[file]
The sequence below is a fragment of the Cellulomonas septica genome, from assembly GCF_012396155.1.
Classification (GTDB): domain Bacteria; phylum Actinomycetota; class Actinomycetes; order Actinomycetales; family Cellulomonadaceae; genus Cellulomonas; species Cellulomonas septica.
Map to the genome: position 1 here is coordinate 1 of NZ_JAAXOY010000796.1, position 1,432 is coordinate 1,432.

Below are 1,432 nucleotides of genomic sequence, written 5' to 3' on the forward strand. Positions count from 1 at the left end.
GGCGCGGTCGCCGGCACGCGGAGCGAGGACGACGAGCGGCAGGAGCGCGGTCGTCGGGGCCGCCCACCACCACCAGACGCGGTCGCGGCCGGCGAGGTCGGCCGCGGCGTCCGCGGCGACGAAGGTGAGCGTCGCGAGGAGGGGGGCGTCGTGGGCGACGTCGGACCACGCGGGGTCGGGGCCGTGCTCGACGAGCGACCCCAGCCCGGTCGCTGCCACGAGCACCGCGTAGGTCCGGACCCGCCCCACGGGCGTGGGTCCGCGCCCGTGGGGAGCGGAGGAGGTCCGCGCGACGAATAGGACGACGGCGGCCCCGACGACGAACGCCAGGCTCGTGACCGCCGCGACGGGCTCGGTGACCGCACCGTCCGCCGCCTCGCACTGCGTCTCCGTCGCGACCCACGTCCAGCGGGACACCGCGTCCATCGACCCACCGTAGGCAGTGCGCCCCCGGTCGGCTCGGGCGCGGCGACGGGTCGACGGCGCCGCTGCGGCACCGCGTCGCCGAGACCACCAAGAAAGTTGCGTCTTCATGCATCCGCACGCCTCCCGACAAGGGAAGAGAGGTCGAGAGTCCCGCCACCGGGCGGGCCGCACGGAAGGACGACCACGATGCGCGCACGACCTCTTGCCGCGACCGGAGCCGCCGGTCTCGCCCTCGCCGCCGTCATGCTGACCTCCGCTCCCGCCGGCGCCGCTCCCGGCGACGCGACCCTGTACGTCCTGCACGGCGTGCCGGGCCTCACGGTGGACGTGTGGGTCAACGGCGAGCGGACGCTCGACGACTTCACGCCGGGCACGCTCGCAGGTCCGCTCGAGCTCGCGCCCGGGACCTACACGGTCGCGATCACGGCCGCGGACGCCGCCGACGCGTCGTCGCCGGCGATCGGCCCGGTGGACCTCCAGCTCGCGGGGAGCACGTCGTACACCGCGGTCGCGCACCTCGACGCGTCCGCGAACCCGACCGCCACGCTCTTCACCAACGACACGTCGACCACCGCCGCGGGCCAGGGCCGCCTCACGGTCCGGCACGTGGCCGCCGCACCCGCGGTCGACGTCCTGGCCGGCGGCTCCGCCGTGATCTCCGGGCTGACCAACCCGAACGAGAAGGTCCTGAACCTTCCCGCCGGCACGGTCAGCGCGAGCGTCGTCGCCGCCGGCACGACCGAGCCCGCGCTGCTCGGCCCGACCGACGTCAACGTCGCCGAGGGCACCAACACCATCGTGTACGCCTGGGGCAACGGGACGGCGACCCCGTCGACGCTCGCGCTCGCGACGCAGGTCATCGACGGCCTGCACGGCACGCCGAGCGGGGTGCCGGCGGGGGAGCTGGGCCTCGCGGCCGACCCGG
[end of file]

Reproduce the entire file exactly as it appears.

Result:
The sequence below is a fragment of the Cellulomonas septica genome, from assembly GCF_012396155.1.
Classification (GTDB): domain Bacteria; phylum Actinomycetota; class Actinomycetes; order Actinomycetales; family Cellulomonadaceae; genus Cellulomonas; species Cellulomonas septica.
Map to the genome: position 1 here is coordinate 1 of NZ_JAAXOY010000796.1, position 1,432 is coordinate 1,432.

Below are 1,432 nucleotides of genomic sequence, written 5' to 3' on the forward strand. Positions count from 1 at the left end.
GGCGCGGTCGCCGGCACGCGGAGCGAGGACGACGAGCGGCAGGAGCGCGGTCGTCGGGGCCGCCCACCACCACCAGACGCGGTCGCGGCCGGCGAGGTCGGCCGCGGCGTCCGCGGCGACGAAGGTGAGCGTCGCGAGGAGGGGGGCGTCGTGGGCGACGTCGGACCACGCGGGGTCGGGGCCGTGCTCGACGAGCGACCCCAGCCCGGTCGCTGCCACGAGCACCGCGTAGGTCCGGACCCGCCCCACGGGCGTGGGTCCGCGCCCGTGGGGAGCGGAGGAGGTCCGCGCGACGAATAGGACGACGGCGGCCCCGACGACGAACGCCAGGCTCGTGACCGCCGCGACGGGCTCGGTGACCGCACCGTCCGCCGCCTCGCACTGCGTCTCCGTCGCGACCCACGTCCAGCGGGACACCGCGTCCATCGACCCACCGTAGGCAGTGCGCCCCCGGTCGGCTCGGGCGCGGCGACGGGTCGACGGCGCCGCTGCGGCACCGCGTCGCCGAGACCACCAAGAAAGTTGCGTCTTCATGCATCCGCACGCCTCCCGACAAGGGAAGAGAGGTCGAGAGTCCCGCCACCGGGCGGGCCGCACGGAAGGACGACCACGATGCGCGCACGACCTCTTGCCGCGACCGGAGCCGCCGGTCTCGCCCTCGCCGCCGTCATGCTGACCTCCGCTCCCGCCGGCGCCGCTCCCGGCGACGCGACCCTGTACGTCCTGCACGGCGTGCCGGGCCTCACGGTGGACGTGTGGGTCAACGGCGAGCGGACGCTCGACGACTTCACGCCGGGCACGCTCGCAGGTCCGCTCGAGCTCGCGCCCGGGACCTACACGGTCGCGATCACGGCCGCGGACGCCGCCGACGCGTCGTCGCCGGCGATCGGCCCGGTGGACCTCCAGCTCGCGGGGAGCACGTCGTACACCGCGGTCGCGCACCTCGACGCGTCCGCGAACCCGACCGCCACGCTCTTCACCAACGACACGTCGACCACCGCCGCGGGCCAGGGCCGCCTCACGGTCCGGCACGTGGCCGCCGCACCCGCGGTCGACGTCCTGGCCGGCGGCTCCGCCGTGATCTCCGGGCTGACCAACCCGAACGAGAAGGTCCTGAACCTTCCCGCCGGCACGGTCAGCGCGAGCGTCGTCGCCGCCGGCACGACCGAGCCCGCGCTGCTCGGCCCGACCGACGTCAACGTCGCCGAGGGCACCAACACCATCGTGTACGCCTGGGGCAACGGGACGGCGACCCCGTCGACGCTCGCGCTCGCGACGCAGGTCATCGACGGCCTGCACGGCACGCCGAGCGGGGTGCCGGCGGGGGAGCTGGGCCTCGCGGCCGACCCGG